Before I could realise I was crossing the adidas Runners cheering station at the 37th km and I see familiar faces and hear louder cheers ! I got a bout of fresh energy. And it was a matter of the last 5kms now. I knew I had no choice but to push. Giving up is easy. I was a bit tired now. My legs were screaming. Pain is temporary. Glory will be permanent – is what I told myself. 37done Reeti. The last 5km to go.What doesn’t kill you makes you stronger. This is an absolute favourite of mine and it actually works. I was smiling too thinking I’ll soon be a marathoner.
As I got closer to the finish line, the cheering got louder. I could see the Brandenburg gate and I knew I had done this. I crossed the timing mat on the Brandenburg gate and realised I have another 400 meters to run. The finish line was finally in sight and I crossed it with a huge sense of pride and couldn’t stop but tear up. Yes, tears of joy ! I had done it. Done it strong. I was smiling. I was at peace. It seemed like a dream. It’s still sinking in. I’m still basking in the glory of a sub 4 marathoner ! Yes, I’m flaunting my time. I’ve earned it.
This will always be special – so close to my heart.
My maiden marathon
At 40
A world major
Berlin marathon 2018
Where Kipchoge broke his own world record
And a sub 4 marathon for me.
3.57.32
Does it get any better ?

Counting my blessings.
Grateful.

Now, isn’t that THE most fabulous sharing of a super moment in time?  This young woman has described every emotion so perfectly, and reading it brought back so many memories and feelings of my own maiden marathon…though I trained alone and trotted over the finish line w-a-y slower than my rockstar friend :P.

Reeti, fabulous achievement.  Fully deserved.  And here’s to many more wonderful achievements.

What did you see on your run today? #381 comes from Cape Town

One of Delhi-NCR’s most talented runners, Juby George (who was also part of our #sheditrun) flew to Cape Town yesterday.

As if that isn’t envy-inducing enough, Juby posted THIS photo of her run this morning by the beach in CT.

“One of the most beautiful sunrises I have seen in my life… Good run along Beach road, saw a rainbow and made few friends en route… “

TOTAL envy!

TOTAL love for South Africa (where I used to live).

Juby, I am going to enjoy your trip vicariously, through your running photos 🙂

#keeprunning #keepinspiring  & #keepsharing your photos!

Guest post #5: how was YOUR experience of the Ladakh Marathon?

Today the blog is being hosted by a remarkable young lady called Gayatri Mathur who was part of our group in Leh, who trained quietly and seriously with no fuss, and then – quick drumroll – coolly placed first in the open category.

First, people!

How fantastic is that?

Without any further ado, let’s hear Gayatri’s account of running the half marathon in Leh, 2 weeks ago.  It is very modest and completely downplays her rock-star performance!

“I started my running journey in 2015, but somehow I hadn’t heard of any high altitude runs until last year, when I saw some of my running buddies posting pictures of their run from the very picturesque Leh. Seeing so many of them run and talking to them obviously motivated me to push my limit and sign up for this new challenge this year.

Now in terms of my past preparations for all my half marathons or even the full marathon that I have attempted, I had typically practiced in Delhi and I reached my run destination a few days earlier – say a Friday or a Saturday for a Sunday run. However, Leh with its high altitude & low oxygen levels had to be tackled differently.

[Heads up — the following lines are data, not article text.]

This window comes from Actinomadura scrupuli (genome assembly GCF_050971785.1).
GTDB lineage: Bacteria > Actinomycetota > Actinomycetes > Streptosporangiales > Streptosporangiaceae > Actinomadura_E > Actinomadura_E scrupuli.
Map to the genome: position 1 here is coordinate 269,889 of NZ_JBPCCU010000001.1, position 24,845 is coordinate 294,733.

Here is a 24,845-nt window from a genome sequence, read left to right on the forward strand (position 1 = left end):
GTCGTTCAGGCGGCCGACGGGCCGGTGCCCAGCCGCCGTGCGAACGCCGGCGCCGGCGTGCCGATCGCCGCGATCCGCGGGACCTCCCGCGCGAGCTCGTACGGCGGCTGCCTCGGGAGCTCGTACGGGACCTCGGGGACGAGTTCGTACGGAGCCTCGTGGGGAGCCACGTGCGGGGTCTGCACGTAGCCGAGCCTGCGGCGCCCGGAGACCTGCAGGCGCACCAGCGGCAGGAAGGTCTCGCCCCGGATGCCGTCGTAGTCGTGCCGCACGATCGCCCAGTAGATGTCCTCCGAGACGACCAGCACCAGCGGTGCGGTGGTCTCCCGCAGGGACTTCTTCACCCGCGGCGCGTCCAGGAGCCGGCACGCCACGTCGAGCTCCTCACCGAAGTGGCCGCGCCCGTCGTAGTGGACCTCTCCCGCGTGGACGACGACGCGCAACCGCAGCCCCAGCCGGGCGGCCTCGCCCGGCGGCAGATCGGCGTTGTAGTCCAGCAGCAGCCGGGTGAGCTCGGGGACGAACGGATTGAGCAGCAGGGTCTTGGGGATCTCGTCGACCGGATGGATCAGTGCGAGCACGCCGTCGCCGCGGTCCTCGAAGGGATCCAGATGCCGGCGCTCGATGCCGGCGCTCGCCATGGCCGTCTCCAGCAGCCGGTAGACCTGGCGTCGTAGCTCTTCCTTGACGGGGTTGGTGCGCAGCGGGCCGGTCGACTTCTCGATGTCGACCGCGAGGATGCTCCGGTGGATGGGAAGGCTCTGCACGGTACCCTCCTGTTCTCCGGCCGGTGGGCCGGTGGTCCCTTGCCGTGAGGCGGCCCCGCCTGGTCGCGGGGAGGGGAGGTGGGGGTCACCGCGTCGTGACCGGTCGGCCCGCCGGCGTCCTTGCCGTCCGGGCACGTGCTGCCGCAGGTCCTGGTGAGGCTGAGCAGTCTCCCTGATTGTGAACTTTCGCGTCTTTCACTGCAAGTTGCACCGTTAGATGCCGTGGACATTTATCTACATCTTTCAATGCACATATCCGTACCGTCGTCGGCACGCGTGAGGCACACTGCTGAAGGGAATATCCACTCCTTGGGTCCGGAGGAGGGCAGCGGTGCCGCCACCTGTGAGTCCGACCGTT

After consulting a few of my running buddies who had done this marathon I realized that it’s best to reach a week in advance. Therefore, both my partner and I took time off our work and decided to make this a vacation/running trip. For the training part, I consulted Coach Gagan who gave me a week long workout plan to prepare for the race. As for the travel part, I consulted the event organizers, Rimo Expeditions to help me with a great travel itinerary that allowed me to follow my training plan and travel around Leh.  

We finally reached Leh on September 1st (Day 1) and as per the plan we just rested in our hotel for most part of the day and ventured out in the market for dinner.

Day 2 had a unique workout in store wherein all we had to do was climb 650 steps of Shanti Stupa. Though this workout wasn’t difficult to complete, it definitely left both of us breathless at numerous points. In the latter half of the day we visited places around Leh – Magnetic hill, Pathar sahib, Zanskar and Indus sangam, Alchi and Hall of Fame.

Day 3, had an easy 5K jog as per the plan and I was pretty confident that this was an easy task. I stepped out of my hotel at 5:45am, did a bit of warm up stretching and started my run uphill towards Shanti Stupa from the market area where my hotel was located. To my utter shock I realized I was tired and slightly out of breath at the 2Kms mark with a speed of 7:20/km! This is the slowest that I have ever run and this didn’t seem like a very encouraging start to my Leh training. Anyhow I completed the intended route to Shanti Stupa and back and went ahead with the other exciting part of the day, ie the  travel to Khardungla first followed by a night stay in Nubra. Both places were spectacular but the best part of the day was a sighting of a double full rainbow at Nubra.

Day 4 was an interval run day and as Nubra was pretty flat and slightly lower in altitude vs Leh, I had a slightly better run there. After the workout and the hearty breakfast, we moved towards the exceptionally beautiful Pangong lake. We stayed the night at a camp in Pangong and did some pretty decent night sky photography with a basic DSLR.